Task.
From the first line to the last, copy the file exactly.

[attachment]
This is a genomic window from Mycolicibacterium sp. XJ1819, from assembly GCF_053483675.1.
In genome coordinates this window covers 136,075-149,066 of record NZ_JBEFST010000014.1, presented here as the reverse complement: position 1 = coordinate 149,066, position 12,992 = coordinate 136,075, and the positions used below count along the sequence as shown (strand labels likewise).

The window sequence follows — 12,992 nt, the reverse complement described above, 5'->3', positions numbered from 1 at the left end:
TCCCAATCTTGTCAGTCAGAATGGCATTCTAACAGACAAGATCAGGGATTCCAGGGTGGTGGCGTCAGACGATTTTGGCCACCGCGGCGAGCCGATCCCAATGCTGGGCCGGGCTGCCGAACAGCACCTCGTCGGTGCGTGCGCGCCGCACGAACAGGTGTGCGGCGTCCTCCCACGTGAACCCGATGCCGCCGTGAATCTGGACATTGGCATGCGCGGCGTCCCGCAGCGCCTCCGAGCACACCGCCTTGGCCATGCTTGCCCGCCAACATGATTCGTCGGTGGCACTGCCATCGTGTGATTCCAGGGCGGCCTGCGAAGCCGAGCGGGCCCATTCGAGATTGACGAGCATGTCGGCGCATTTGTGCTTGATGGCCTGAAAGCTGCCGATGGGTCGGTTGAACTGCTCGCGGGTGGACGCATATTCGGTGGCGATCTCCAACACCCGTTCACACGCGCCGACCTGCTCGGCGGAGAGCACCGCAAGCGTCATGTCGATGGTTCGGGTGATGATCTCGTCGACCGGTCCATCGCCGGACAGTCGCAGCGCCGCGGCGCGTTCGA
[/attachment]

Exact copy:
This is a genomic window from Mycolicibacterium sp. XJ1819, from assembly GCF_053483675.1.
In genome coordinates this window covers 136,075-149,066 of record NZ_JBEFST010000014.1, presented here as the reverse complement: position 1 = coordinate 149,066, position 12,992 = coordinate 136,075, and the positions used below count along the sequence as shown (strand labels likewise).

The window sequence follows — 12,992 nt, the reverse complement described above, 5'->3', positions numbered from 1 at the left end:
TCCCAATCTTGTCAGTCAGAATGGCATTCTAACAGACAAGATCAGGGATTCCAGGGTGGTGGCGTCAGACGATTTTGGCCACCGCGGCGAGCCGATCCCAATGCTGGGCCGGGCTGCCGAACAGCACCTCGTCGGTGCGTGCGCGCCGCACGAACAGGTGTGCGGCGTCCTCCCACGTGAACCCGATGCCGCCGTGAATCTGGACATTGGCATGCGCGGCGTCCCGCAGCGCCTCCGAGCACACCGCCTTGGCCATGCTTGCCCGCCAACATGATTCGTCGGTGGCACTGCCATCGTGTGATTCCAGGGCGGCCTGCGAAGCCGAGCGGGCCCATTCGAGATTGACGAGCATGTCGGCGCATTTGTGCTTGATGGCCTGAAAGCTGCCGATGGGTCGGTTGAACTGCTCGCGGGTGGACGCATATTCGGTGGCGATCTCCAACACCCGTTCACACGCGCCGACCTGCTCGGCGGAGAGCACCGCAAGCGTCATGTCGATGGTTCGGGTGATGATCTCGTCGACCGGTCCATCGCCGGACAGTCGCAGCGCCGCGGCGCGTTCGA